Question: There appears to be significant antagonism on the ground towards the idea of a UN force. Are you prepared to push forward the idea of a UN force, given the opposition that there seems to be?

High Representative Solana: I think that the decision of the African Union will be taken in a few days from today. We will support that. We hope that decision will be positive and that it will be done in a constructive manner vis-ŕ-vis the Government of Sudan. The Government of Sudan should not have anything against the United Nations. Every country of the international community should have a positive approach vis-ŕ-vis the United Nations. I don't think that will create a basic problem, even with the Government of Sudan.

Deputy Secretary Zoellick: And just to add to that, when you talk about opposition. I've been to Darfur four times and the people there, I can assure you, do not oppose additional security and the conditions for them to be able to survive. Second, as both Javier and I mentioned, you have a UN force, UNMIS, that is already in Sudan in the North-South area, so there is not at least a principled objection. And some of the Sudanese representatives can speak for themselves, but on other occasions they have said to me that they don't oppose a UN force in principle. They are relating it to the Abuja peace process, and I hope that the emphasis that the two of us and others have given them about our commitment to moving forward the Abuja peace process will enable us to move forward together.

Question: If I understand correctly, the U.S. is in favor of giving responsibility to the UN, plus the African Union. So, I am wondering, first, if the Sudanese government refused this, do you have a different scenario? Second, do you see that the African Union is capable to do the work alone, or not at all?

Deputy Secretary Zoellick: On the first part, one of the reasons it was very helpful for Javier to bring the parties together is that we hope that the Sudanese government will not resist. We hope that the African Union, of which it is a member, will take the additional step. And we hope that the Sudanese government will recognize how this is in its interest to end the violence to its people and make sure that the situation provides security, not only for humanitarian support today, but for implementing the peace agreement. So, if we push for a peace agreement, we will ultimately have to create the conditions for people to return home and that's what part of this force could do.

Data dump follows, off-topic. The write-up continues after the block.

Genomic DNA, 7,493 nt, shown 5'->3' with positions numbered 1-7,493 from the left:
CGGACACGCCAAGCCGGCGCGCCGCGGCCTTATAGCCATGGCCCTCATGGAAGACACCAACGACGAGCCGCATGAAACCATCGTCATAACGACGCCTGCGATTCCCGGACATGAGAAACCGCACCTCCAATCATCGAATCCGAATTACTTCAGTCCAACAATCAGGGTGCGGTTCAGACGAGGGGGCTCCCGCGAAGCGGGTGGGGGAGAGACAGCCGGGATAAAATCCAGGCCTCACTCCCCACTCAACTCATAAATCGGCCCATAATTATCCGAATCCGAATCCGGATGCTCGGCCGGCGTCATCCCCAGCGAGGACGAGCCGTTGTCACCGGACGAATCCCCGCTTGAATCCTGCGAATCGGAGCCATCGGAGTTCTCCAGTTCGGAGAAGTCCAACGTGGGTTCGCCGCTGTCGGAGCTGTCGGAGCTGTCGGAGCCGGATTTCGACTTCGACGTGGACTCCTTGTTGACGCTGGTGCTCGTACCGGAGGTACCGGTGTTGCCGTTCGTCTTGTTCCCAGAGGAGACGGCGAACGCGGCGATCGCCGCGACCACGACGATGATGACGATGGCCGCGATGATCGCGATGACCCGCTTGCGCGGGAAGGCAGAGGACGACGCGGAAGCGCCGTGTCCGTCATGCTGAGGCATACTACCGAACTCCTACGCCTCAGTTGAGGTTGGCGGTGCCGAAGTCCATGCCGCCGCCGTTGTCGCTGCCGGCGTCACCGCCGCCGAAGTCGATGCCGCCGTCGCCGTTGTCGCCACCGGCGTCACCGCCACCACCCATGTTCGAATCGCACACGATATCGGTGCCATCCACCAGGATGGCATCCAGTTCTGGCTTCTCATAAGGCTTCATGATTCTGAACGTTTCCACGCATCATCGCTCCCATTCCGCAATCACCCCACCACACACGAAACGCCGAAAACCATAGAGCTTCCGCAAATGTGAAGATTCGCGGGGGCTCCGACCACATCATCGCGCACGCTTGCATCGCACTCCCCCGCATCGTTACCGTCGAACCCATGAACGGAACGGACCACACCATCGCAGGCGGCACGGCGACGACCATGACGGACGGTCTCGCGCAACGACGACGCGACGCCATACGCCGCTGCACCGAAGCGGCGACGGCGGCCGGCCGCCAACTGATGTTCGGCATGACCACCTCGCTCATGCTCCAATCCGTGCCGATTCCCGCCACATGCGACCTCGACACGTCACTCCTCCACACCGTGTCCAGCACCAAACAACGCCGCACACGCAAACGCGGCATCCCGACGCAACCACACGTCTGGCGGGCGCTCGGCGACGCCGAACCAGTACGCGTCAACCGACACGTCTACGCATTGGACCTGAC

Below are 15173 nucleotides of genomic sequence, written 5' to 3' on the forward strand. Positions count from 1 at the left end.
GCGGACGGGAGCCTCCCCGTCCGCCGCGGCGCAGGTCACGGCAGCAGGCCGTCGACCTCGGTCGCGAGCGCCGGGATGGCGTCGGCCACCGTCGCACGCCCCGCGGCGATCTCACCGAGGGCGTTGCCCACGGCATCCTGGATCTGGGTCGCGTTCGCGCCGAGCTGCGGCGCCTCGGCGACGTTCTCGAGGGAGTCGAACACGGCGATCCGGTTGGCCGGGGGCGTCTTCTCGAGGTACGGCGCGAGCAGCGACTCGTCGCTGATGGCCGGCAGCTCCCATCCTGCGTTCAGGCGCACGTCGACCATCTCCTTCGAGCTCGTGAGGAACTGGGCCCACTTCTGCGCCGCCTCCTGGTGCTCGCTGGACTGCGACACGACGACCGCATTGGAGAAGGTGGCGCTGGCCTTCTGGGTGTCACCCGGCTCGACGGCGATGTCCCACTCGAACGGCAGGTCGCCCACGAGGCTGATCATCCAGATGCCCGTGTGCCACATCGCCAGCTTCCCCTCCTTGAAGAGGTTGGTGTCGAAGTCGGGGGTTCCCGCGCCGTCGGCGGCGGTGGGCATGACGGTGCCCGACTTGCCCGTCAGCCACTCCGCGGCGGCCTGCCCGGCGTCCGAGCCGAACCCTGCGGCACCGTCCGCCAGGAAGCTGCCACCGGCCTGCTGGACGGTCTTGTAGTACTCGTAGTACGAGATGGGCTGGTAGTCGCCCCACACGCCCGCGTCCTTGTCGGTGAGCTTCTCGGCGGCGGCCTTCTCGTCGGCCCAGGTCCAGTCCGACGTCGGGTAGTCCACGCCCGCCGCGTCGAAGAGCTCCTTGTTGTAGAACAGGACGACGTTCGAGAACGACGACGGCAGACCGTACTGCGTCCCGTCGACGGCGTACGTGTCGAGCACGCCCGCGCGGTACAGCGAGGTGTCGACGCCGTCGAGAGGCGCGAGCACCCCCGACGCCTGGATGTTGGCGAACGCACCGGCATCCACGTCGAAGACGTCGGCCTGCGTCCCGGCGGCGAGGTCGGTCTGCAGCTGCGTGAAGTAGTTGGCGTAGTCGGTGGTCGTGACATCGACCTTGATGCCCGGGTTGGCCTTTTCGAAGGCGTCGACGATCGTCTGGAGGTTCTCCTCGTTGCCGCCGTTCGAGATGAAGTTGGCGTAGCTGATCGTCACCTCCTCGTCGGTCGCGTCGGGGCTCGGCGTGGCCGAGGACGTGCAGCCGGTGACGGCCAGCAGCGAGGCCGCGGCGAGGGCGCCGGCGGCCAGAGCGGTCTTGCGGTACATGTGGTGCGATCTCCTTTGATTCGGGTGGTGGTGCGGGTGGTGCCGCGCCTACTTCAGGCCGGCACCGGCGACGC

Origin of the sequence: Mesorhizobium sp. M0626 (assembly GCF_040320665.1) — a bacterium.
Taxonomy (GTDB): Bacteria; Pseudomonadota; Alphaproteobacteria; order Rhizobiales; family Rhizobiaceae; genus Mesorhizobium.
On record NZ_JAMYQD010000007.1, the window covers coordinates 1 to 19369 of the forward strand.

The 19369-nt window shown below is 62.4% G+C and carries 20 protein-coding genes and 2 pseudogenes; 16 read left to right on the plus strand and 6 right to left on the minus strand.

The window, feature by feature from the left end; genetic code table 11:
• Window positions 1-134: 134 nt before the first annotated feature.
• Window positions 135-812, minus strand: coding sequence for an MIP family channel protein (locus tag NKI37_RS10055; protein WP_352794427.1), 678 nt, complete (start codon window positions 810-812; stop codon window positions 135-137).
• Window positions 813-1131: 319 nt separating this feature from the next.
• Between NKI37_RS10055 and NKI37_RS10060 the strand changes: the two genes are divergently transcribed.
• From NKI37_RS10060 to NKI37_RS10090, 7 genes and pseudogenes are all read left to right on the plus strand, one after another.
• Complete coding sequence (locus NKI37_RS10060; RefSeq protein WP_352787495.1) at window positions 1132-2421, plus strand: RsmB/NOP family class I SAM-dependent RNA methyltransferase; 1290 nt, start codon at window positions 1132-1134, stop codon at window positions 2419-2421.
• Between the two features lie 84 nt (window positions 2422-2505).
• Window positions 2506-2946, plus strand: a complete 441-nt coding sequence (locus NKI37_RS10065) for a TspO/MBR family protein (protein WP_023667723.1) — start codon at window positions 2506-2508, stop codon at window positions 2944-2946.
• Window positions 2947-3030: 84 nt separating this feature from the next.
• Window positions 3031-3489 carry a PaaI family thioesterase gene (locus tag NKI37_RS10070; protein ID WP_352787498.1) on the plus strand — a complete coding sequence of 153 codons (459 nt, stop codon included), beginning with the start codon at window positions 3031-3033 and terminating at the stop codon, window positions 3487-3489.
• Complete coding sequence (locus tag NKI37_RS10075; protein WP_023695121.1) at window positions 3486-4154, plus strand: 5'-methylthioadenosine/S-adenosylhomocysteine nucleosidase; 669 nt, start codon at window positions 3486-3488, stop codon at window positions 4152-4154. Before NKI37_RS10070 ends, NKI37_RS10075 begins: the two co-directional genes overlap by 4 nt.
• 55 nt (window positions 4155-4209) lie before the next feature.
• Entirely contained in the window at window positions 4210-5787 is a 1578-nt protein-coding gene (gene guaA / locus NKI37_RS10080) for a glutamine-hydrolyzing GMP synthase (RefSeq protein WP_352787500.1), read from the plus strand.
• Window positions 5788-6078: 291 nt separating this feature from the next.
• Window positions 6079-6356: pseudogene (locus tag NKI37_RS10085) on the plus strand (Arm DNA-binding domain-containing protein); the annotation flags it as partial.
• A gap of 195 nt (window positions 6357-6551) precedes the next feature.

As for your second question, we believe the AMIS mission has done a tremendous job. I think it can be enhanced with some of the things that Javier mentioned - in terms of logistics, intelligence, communications, some of the planning functions. We've had discussions with the Nigerian commander and the Rwandan deputy commander with some ideas on how to do that, so there are things we could do of that nature. But one also has to recognize that this area of Darfur is the size of France. Imagine having 7,000 people trying to assure security in a situation where the cease-fire has broken down. We believe that the African Union has played a role, will continue to play a key role in security and mediation, but also needs our help and that's where we think we can provide from the U.S. and EU, but also through the UN.

Released on March 8, 2006